Dragoljub Vuković, journalist and public advocate of Coalition for RECOM in Montenegro, believes that “oblivion can only be provisional”. He reflected on interconnectivity of reconciliation and trust by emphasising that process of reconciliation in region is marking minimal progress in all areas. He also proposed: “If people from Montenegro truly wish to re-evaluate their nineties, they should first make a symbolic act – raise a monument to commemorate the deserters, those who did not want to be a part of the war and suffered the consequences due to such decision. Someone lost his/her job, somebody did this, somebody did that… And someone was making a career then and creating capital”, concluded Vuković.
Aleksandar Saša Zeković, president of the Council for Civic Control over the work of the Police, pointed out that it is of concern that Montenegro still avoids to institute an adequate remembrance of victims, and highlighted the lack of will from state institutions to process this issue systematically. “Police Directorate has been avoiding to accept the recommendation of Council for Civic Control over the work of the Police since May 2012, formed on the CCE initiative, to make the apology to deported refugees, victims, their families, as well as to Montenegrin public”, Zeković reminded. He also reminded on NGO initiative which he himself also supported, to establish a Day of remembrance of deportation of citizens from B&H and memorial in Herceg Novi, for which there is also no political will.
Sergej Sekulović, Executive Director of the Centre for Civic Freedoms, reflected on prosecution of war crimes in Montenegro by making a hypothesis: “If Montenegrin judges of Court of Appeal and Supreme Court had been ruling in Nuremberg process, they would have release all of the accused. Montenegrin judges find that there are no customs in international humanitarian law, and claim that crime against the humanity in the moment of execution of offense was not envisaged in Criminal code, and claim that Statute of Rome “briefly” came into force 10 years after the “unfortunate” event, and that in that moment there were no legal basis to sustain the qualifications proposed by the Prosecution”.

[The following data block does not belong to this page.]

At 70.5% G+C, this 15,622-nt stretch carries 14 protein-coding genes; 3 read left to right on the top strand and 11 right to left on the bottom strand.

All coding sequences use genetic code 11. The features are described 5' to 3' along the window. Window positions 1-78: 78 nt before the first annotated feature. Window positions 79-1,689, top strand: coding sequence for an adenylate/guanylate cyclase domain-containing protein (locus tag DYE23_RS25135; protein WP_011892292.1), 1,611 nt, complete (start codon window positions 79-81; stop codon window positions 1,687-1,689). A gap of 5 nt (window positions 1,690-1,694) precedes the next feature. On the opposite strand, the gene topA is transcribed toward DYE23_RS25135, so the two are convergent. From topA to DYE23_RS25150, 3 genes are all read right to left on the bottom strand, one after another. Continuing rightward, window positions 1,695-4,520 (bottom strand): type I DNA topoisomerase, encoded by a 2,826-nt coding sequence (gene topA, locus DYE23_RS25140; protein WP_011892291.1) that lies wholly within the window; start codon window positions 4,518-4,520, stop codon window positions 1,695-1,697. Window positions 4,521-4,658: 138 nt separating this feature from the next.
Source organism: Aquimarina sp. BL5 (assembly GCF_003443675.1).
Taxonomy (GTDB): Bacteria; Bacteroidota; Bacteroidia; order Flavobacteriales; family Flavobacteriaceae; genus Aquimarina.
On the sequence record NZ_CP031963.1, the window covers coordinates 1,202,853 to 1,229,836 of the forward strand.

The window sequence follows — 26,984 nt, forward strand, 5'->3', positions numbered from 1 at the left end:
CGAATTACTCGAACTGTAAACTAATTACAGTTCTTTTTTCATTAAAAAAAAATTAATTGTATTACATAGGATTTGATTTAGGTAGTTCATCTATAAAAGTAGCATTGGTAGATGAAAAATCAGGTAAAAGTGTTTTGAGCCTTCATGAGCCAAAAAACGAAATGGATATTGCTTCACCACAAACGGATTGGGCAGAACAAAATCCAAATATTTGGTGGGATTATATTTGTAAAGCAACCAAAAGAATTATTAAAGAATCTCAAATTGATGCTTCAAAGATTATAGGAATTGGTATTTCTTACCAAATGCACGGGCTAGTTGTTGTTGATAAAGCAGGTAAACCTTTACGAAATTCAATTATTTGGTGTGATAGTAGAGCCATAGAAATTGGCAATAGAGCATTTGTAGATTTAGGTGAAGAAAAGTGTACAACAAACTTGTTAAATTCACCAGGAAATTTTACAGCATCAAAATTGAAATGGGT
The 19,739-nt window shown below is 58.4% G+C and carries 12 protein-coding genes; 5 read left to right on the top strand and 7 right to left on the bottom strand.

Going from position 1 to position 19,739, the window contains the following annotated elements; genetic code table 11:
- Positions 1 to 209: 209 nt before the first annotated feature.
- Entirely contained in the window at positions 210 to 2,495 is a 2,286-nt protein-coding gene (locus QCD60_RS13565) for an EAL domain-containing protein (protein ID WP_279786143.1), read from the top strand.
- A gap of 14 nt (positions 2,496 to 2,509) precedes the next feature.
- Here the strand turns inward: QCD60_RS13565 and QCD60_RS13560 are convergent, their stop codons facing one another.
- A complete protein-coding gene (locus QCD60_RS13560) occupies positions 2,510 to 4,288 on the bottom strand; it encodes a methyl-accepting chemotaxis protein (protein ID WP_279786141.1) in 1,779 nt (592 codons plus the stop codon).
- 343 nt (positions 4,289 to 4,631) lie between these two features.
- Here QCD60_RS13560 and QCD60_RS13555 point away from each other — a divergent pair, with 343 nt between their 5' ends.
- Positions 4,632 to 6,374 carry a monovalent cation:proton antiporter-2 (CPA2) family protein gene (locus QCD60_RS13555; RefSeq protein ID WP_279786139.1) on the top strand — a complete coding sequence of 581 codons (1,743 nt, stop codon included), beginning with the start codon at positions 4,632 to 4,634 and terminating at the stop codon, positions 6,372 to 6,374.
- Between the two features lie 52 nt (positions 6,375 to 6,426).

Omer Šarkić, member of Coalition for RECOM in Montenegro, expressed special concern that some officials in Montenegro still occupy their positions, even though there is a reasonable doubt or even proof of their participation in war crimes, or other forms of violation of provisions of humanitarian law.
Rifat Rastoder, President of committee for political system, judiciary and public administration of Parliament of Montenegro, also underlined the importance of restoring the trust in region and determining the facts by emphasising the significance of establishment of Documentation-Research Centre, but also pointed out on the need to institutionalise RECOM.
Siniša Bjeković, Deputy Ombudsman of Montenegro, emphasised that Montenegro made a step forward in civil litigations through the reparation for victims, but also that due to his position he cannot comment more about the criminal proceedings. He assessed that this topic is of particular interest and importance for the institution of Ombudsman.
Sava Popović, lawyer of victims in the case of Bukovica, expressed his doubt regarding the efficiency of procedures of processing war crimes by reminding that both time and victims are passing away, and there is still no justice for them.
Srđa Perić, member of Parliament on behalf of Positive Montenegro, pointed out that it is unusual that current political line up involves actors from events that took place in nineties, and that they still have not been dismissed.
Duško Stijepović, from Democrats of Montenegro, believes that focus should be on the necessity of further development of good neighbouring relations. “Considering the overall tragedy of 90s, reconciliation and maintenance of long-lasting peace is unimaginable without the completion of goals outlined by the Initiative for RECOM”, he underlined.
Zoran Mikić, from Civil movement URA, reminded that Montenegro traditionally fails to deal with the past and that this area requires particular effort in order to free future generations of stereotypes that still imbue the society.
During the public debate, Collection of all texts from the Forum for transitional justice was presented, an event organised once a year by the Initiative for RECOM, whereby Tamara Milaš, CCE programme associate and spokesperson of the Initiative for RECOM in Montenegro, informed the participants on the achievements of Coalition for RECOM and current activities.
Initiative for RECOM gathers numerous civil society organisations and individuals from region to advocate the foundation of Regional commission for the establishment of facts on war crimes and other severe violations of human rights committed on the territory of former SFRY from 1991 till the end of 2001.
This event gathered 35 representatives of judiciary, NGO sector, Government, media, political parties and independent institutions.
Svetlana Pešić, programme associate